"Nationalist Protests, Government Responses, and The Risk of Escalation in Interstate Disputes" now out in Security Studies
"Putting concepts into practice: a call for measuring and explaining variation in
Chinese nationalism," contribution to Nations and Nationalism roundtable
New collaborative project, China’s Cities: Divisions and Plans, awarded for 2016-2019
"Circumstances, Domestic Audiences, and Reputational Incentives in International Crisis Bargaining" now out in the Journal of Conflict Resolution
Testimony before the House Foreign Relations Subcommittee on Asia and the Pacific, Hearing on Reviewing President Xi's State Visit, October 7, 2015. (Full text of statement)
New York Times Q&A with Edward Wong, "Jessica Chen Weiss on Nationalism in Chinese Politics," September 24, 2015.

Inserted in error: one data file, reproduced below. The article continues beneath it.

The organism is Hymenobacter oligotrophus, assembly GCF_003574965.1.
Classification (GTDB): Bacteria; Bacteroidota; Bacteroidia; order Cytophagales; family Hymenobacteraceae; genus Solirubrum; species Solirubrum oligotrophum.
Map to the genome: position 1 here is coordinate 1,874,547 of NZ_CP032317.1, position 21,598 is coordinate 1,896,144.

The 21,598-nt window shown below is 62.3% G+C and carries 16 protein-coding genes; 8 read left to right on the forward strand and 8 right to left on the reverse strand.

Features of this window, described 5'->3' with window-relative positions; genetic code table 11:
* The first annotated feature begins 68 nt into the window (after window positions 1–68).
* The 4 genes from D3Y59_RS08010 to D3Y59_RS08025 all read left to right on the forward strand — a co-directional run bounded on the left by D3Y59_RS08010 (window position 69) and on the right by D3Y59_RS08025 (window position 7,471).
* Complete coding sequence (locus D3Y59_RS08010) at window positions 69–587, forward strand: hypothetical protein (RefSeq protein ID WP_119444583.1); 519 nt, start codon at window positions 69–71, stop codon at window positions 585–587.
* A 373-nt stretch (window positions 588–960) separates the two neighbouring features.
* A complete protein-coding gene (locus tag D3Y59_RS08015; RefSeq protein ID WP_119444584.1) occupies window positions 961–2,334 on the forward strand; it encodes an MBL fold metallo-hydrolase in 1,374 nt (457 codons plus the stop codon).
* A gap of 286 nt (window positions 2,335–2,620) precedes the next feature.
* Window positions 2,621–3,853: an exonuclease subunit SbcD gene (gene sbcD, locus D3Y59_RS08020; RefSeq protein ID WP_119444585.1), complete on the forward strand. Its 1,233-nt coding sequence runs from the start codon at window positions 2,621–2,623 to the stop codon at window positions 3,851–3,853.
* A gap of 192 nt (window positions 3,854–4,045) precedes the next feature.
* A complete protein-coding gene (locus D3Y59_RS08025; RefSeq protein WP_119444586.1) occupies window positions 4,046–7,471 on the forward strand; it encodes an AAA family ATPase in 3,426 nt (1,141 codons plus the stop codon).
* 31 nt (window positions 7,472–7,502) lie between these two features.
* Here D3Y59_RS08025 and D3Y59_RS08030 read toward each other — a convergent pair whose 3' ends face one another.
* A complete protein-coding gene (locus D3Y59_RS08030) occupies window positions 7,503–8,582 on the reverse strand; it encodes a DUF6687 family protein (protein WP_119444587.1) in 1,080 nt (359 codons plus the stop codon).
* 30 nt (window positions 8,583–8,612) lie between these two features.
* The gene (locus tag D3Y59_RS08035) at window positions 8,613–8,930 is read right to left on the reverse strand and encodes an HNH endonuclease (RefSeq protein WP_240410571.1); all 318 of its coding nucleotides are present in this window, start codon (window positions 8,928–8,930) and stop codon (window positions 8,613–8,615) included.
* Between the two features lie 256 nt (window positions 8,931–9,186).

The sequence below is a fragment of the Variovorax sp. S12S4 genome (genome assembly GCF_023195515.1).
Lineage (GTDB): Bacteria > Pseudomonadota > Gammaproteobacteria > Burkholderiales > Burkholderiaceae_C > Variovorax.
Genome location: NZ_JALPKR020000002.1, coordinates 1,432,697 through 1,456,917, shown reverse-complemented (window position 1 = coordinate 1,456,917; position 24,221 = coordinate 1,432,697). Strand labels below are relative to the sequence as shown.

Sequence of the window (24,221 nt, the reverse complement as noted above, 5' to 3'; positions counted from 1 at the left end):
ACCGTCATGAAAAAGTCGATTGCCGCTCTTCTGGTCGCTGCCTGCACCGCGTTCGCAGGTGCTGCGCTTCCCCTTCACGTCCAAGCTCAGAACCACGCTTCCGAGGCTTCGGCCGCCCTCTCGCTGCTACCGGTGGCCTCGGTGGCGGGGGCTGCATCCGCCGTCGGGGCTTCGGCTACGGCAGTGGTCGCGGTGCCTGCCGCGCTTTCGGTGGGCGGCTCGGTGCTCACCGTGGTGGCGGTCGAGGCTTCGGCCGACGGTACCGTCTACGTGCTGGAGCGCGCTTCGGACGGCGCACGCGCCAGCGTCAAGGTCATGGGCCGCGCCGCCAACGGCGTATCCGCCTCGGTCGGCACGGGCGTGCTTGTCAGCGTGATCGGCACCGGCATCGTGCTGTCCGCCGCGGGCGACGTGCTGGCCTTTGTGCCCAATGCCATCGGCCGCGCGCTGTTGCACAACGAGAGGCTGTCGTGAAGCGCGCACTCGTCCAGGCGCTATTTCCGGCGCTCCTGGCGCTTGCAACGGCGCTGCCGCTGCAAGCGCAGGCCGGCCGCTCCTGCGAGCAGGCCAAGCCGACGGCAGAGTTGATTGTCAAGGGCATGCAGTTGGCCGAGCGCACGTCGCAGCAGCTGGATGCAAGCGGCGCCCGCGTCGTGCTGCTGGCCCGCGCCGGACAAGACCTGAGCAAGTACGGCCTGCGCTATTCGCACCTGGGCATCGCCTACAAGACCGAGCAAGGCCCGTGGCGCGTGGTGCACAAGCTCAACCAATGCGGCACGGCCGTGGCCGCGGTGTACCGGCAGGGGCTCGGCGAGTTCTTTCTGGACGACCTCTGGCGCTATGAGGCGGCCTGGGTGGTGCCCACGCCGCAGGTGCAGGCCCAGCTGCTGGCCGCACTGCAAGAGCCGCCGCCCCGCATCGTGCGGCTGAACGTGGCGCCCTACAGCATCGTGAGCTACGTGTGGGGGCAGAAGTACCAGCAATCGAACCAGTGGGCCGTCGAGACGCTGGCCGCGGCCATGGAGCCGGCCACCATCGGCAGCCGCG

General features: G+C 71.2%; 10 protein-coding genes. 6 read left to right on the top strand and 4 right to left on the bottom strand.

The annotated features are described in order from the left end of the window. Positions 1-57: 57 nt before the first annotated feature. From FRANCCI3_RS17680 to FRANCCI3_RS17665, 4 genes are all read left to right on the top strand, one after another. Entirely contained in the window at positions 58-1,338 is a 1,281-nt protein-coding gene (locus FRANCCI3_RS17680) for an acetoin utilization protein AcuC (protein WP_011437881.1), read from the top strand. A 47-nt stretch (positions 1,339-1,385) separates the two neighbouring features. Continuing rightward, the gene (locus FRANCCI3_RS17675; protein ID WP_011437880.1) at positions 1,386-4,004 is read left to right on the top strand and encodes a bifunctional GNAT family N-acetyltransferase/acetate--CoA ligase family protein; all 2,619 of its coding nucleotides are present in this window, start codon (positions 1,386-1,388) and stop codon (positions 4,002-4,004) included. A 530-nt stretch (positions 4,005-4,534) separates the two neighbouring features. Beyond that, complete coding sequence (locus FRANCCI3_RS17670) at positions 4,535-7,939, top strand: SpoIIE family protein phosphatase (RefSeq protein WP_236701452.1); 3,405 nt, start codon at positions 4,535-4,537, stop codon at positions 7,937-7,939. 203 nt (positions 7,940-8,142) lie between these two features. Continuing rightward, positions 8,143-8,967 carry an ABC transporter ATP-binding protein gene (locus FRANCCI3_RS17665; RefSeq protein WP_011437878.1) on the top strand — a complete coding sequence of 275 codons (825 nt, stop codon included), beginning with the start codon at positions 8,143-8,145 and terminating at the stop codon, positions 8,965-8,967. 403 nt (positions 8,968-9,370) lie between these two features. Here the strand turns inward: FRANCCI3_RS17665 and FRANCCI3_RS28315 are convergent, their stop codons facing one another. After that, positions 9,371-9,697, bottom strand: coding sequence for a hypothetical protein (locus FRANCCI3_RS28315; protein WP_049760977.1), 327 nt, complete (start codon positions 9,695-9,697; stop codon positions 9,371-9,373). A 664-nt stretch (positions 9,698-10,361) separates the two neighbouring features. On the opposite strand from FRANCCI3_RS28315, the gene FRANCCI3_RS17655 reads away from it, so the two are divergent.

"The Political Geography of Nationalist Protest in China: Cities and the 2012 Anti-Japanese Demonstrations" now out in The China Quarterly
Foreign Affairs review by Andrew Nathan, Jan/Feb 2015
Financial Times review by Richard McGregor, November 2, 2014
China Digital Times interview, October 27, 2014
Powerful Patriots book launch and panel discussion at the Center for Strategic and International Studies, October 6, 2014
Washington Post op-ed, September 30, 2014
ChinaFile interview, Asia Society, September 4, 2014